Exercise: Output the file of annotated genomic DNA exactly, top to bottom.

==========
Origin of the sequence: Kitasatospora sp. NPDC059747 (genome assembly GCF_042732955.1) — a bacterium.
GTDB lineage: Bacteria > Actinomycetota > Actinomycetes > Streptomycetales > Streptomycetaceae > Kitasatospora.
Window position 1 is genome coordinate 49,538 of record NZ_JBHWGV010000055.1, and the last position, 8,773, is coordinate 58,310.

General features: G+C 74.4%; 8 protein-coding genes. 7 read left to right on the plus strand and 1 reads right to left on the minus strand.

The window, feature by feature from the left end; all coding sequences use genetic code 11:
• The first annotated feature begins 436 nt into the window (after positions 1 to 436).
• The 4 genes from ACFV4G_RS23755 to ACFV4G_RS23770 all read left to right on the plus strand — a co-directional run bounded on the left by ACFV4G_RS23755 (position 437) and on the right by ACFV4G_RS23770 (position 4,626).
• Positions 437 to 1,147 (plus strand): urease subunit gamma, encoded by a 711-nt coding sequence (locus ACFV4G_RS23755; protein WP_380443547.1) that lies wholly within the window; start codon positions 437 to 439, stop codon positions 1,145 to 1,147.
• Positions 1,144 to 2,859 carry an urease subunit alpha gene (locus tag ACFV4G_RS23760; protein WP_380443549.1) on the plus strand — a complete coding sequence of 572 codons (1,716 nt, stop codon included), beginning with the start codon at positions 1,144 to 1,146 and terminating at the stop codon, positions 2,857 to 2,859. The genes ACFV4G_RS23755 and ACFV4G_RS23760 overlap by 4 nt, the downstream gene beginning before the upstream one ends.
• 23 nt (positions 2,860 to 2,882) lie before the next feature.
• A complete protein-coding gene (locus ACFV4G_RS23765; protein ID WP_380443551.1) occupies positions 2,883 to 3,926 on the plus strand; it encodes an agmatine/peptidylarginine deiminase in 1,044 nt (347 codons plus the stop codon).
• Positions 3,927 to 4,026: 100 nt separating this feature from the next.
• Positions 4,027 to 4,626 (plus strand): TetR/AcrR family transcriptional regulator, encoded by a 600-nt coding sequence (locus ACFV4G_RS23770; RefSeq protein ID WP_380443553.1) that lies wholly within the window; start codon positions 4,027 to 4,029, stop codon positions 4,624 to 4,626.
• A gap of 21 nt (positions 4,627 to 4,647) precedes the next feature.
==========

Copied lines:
Origin of the sequence: Kitasatospora sp. NPDC059747 (genome assembly GCF_042732955.1) — a bacterium.
GTDB lineage: Bacteria > Actinomycetota > Actinomycetes > Streptomycetales > Streptomycetaceae > Kitasatospora.
Window position 1 is genome coordinate 49,538 of record NZ_JBHWGV010000055.1, and the last position, 8,773, is coordinate 58,310.

General features: G+C 74.4%; 8 protein-coding genes. 7 read left to right on the plus strand and 1 reads right to left on the minus strand.

The window, feature by feature from the left end; all coding sequences use genetic code 11:
• The first annotated feature begins 436 nt into the window (after positions 1 to 436).
• The 4 genes from ACFV4G_RS23755 to ACFV4G_RS23770 all read left to right on the plus strand — a co-directional run bounded on the left by ACFV4G_RS23755 (position 437) and on the right by ACFV4G_RS23770 (position 4,626).
• Positions 437 to 1,147 (plus strand): urease subunit gamma, encoded by a 711-nt coding sequence (locus ACFV4G_RS23755; protein WP_380443547.1) that lies wholly within the window; start codon positions 437 to 439, stop codon positions 1,145 to 1,147.
• Positions 1,144 to 2,859 carry an urease subunit alpha gene (locus tag ACFV4G_RS23760; protein WP_380443549.1) on the plus strand — a complete coding sequence of 572 codons (1,716 nt, stop codon included), beginning with the start codon at positions 1,144 to 1,146 and terminating at the stop codon, positions 2,857 to 2,859. The genes ACFV4G_RS23755 and ACFV4G_RS23760 overlap by 4 nt, the downstream gene beginning before the upstream one ends.
• 23 nt (positions 2,860 to 2,882) lie before the next feature.
• A complete protein-coding gene (locus ACFV4G_RS23765; protein ID WP_380443551.1) occupies positions 2,883 to 3,926 on the plus strand; it encodes an agmatine/peptidylarginine deiminase in 1,044 nt (347 codons plus the stop codon).
• Positions 3,927 to 4,026: 100 nt separating this feature from the next.
• Positions 4,027 to 4,626 (plus strand): TetR/AcrR family transcriptional regulator, encoded by a 600-nt coding sequence (locus ACFV4G_RS23770; RefSeq protein ID WP_380443553.1) that lies wholly within the window; start codon positions 4,027 to 4,029, stop codon positions 4,624 to 4,626.
• A gap of 21 nt (positions 4,627 to 4,647) precedes the next feature.